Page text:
The Golden Rule of Ultra Crewing is: BE POSITIVE, even if it requires gilding the truth. Your runner already knows how bad they feel; they don’t need it confirmed. The “Be Positive” rule cannot be overruled; it always applies. How many different ways can you say, “You’re doing great”? Assuming your runner is well-prepared, an unrelenting positive attitude is not unfounded or false.
You may act as a mobile data feed for your runner. As you relay pace data, mileage, terrain forecasts, fluid input/output and the status of any particular rivals, even these objective facts should be conveyed with a positive spin. Or you may be an entertainer.
“You’re their radio,” “says Sunny Blende, veteran pacer of several dozen ultramarathons. Have some stories, jokes, poems or songs ready. This is where it helps to know your runner beforehand. One runner I paced loved my recitation of Psalms from memory; another might have ditched me in the first convenient gully for that. Stay attuned to your runner, and be aware that their needs and moods may change. Many times. Chatter may be irksome at twilight, but very welcome deep in the night, or vice versa.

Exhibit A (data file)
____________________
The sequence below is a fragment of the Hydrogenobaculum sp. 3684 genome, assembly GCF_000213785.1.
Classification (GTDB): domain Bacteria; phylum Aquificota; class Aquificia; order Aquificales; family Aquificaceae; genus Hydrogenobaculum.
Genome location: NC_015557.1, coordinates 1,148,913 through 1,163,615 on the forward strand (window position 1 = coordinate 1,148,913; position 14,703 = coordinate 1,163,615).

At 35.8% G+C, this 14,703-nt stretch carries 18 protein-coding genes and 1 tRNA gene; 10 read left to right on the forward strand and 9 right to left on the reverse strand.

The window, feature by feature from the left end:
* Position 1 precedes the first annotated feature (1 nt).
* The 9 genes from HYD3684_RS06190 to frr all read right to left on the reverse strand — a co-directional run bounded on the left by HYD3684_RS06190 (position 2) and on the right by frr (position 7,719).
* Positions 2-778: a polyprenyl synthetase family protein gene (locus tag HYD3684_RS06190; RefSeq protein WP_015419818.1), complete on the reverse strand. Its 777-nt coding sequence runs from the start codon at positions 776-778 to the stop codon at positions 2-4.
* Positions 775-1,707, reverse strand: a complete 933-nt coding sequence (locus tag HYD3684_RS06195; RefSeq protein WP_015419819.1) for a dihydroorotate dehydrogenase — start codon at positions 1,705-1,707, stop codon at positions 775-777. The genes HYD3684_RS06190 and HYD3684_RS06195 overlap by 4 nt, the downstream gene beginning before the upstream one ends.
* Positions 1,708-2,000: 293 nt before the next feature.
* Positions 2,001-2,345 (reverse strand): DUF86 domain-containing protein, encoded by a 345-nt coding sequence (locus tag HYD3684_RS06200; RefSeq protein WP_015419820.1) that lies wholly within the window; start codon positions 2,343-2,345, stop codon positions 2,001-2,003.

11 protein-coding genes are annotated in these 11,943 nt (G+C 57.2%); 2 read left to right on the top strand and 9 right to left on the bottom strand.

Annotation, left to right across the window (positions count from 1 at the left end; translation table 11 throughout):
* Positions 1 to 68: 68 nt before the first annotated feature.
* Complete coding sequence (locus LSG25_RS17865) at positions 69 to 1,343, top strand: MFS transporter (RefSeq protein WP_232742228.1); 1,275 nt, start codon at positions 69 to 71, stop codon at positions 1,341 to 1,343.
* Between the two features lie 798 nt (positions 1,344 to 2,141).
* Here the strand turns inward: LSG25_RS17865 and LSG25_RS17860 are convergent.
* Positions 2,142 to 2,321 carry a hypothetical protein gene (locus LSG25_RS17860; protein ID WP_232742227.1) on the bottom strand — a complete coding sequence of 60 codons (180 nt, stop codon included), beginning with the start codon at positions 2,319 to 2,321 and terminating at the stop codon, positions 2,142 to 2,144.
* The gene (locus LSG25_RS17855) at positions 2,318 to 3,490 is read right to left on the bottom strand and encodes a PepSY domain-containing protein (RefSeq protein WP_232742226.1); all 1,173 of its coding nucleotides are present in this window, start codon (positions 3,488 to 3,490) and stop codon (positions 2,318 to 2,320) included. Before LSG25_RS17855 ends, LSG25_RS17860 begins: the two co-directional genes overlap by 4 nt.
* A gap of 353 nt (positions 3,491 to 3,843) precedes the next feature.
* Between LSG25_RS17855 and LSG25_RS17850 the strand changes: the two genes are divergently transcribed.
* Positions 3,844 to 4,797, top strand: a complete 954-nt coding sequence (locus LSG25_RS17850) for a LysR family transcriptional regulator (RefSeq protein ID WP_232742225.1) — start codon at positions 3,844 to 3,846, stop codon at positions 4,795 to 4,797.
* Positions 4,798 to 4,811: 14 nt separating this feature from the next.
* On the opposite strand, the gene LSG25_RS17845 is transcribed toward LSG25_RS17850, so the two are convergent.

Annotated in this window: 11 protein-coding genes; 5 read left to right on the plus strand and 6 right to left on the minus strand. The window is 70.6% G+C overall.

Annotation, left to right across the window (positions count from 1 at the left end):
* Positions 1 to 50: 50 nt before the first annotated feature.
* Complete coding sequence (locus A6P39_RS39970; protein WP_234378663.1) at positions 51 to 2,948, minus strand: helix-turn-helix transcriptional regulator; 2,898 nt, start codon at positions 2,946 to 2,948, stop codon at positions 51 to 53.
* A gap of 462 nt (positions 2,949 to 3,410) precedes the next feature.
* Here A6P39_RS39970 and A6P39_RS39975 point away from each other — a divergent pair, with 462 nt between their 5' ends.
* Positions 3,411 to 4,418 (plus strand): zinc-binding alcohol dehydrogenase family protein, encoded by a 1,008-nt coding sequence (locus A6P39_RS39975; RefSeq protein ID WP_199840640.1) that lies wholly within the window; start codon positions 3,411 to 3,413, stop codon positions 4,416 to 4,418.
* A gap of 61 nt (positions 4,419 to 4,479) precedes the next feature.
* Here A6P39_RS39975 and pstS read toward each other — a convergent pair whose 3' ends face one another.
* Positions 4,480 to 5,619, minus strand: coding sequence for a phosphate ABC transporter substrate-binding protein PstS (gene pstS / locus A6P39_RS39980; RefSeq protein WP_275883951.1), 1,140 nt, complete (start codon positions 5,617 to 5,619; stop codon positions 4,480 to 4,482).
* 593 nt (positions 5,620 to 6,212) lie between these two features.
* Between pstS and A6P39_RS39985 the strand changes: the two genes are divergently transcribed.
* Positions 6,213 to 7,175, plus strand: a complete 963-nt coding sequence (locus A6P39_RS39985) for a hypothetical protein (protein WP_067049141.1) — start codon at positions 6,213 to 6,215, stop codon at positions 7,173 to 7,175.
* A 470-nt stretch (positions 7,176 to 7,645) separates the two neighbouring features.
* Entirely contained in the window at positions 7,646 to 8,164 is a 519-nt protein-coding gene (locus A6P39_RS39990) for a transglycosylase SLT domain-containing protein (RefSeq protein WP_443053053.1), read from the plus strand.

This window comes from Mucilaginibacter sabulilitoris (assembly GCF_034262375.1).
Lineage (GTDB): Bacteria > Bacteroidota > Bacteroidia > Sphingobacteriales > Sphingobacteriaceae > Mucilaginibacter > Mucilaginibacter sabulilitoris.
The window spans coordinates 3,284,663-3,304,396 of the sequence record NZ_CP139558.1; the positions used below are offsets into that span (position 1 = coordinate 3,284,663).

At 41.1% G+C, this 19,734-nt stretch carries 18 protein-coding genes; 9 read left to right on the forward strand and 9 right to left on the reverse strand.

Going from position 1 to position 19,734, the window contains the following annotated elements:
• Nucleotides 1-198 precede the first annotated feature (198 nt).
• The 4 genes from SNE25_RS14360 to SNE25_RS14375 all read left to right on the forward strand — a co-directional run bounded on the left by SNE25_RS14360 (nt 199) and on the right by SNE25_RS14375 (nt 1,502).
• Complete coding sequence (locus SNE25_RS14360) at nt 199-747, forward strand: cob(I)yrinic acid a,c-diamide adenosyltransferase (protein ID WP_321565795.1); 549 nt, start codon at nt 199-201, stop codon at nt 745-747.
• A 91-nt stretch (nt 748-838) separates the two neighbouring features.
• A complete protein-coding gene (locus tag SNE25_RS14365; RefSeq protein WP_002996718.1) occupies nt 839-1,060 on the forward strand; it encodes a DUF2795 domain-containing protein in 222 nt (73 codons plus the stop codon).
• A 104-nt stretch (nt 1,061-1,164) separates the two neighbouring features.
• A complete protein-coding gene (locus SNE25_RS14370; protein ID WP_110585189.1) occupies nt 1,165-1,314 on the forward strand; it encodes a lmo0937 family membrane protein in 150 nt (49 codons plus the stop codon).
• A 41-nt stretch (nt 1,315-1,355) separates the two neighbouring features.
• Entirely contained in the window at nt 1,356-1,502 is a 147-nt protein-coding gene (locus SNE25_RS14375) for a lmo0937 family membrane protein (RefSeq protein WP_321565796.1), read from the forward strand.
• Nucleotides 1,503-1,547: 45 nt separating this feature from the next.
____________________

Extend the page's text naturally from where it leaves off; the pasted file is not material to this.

Push Without Shoving
Ultramarathon veteran David Elsbernd looks for an easygoing manner from his pacer, someone who can push him towards his goal without shoving. Runners in general, and ultrarunners in particular, tend to be an independent breed, and don’t usually respond well to a heavy hand.
Texas ultrarunner Rochelle Frazeur tells the story of how gentle, but firm coaching helped her through her first ultra. At mile 82 of her first 100-mile race, when she was exhausted and ready to quit, she and her pacer had this conversation:
Pacer: “Feet hurting?”
Pacer: “Check. Back aching?”
Pacer: “Check. Tired and want to go to sleep?”
Runner: “Yes, please!”
Pacer: “Check. Don’t want to run anymore?”
Runner: “No, I just can’t do this.”
Pacer: “Check. You are feeling exactly how you ought to feel after running 82 miles! So how about we pick it up for a little bit, finish this thing and give those feet a rest?”
That exchange was enough to get her forward to mile 93, where morning broke and Rochelle got new juice from the sunrise. Frazeur said that a more forceful attitude from her pacer would have caused an emotional backlash; a less definite one would have allowed her to quit and miss the experience.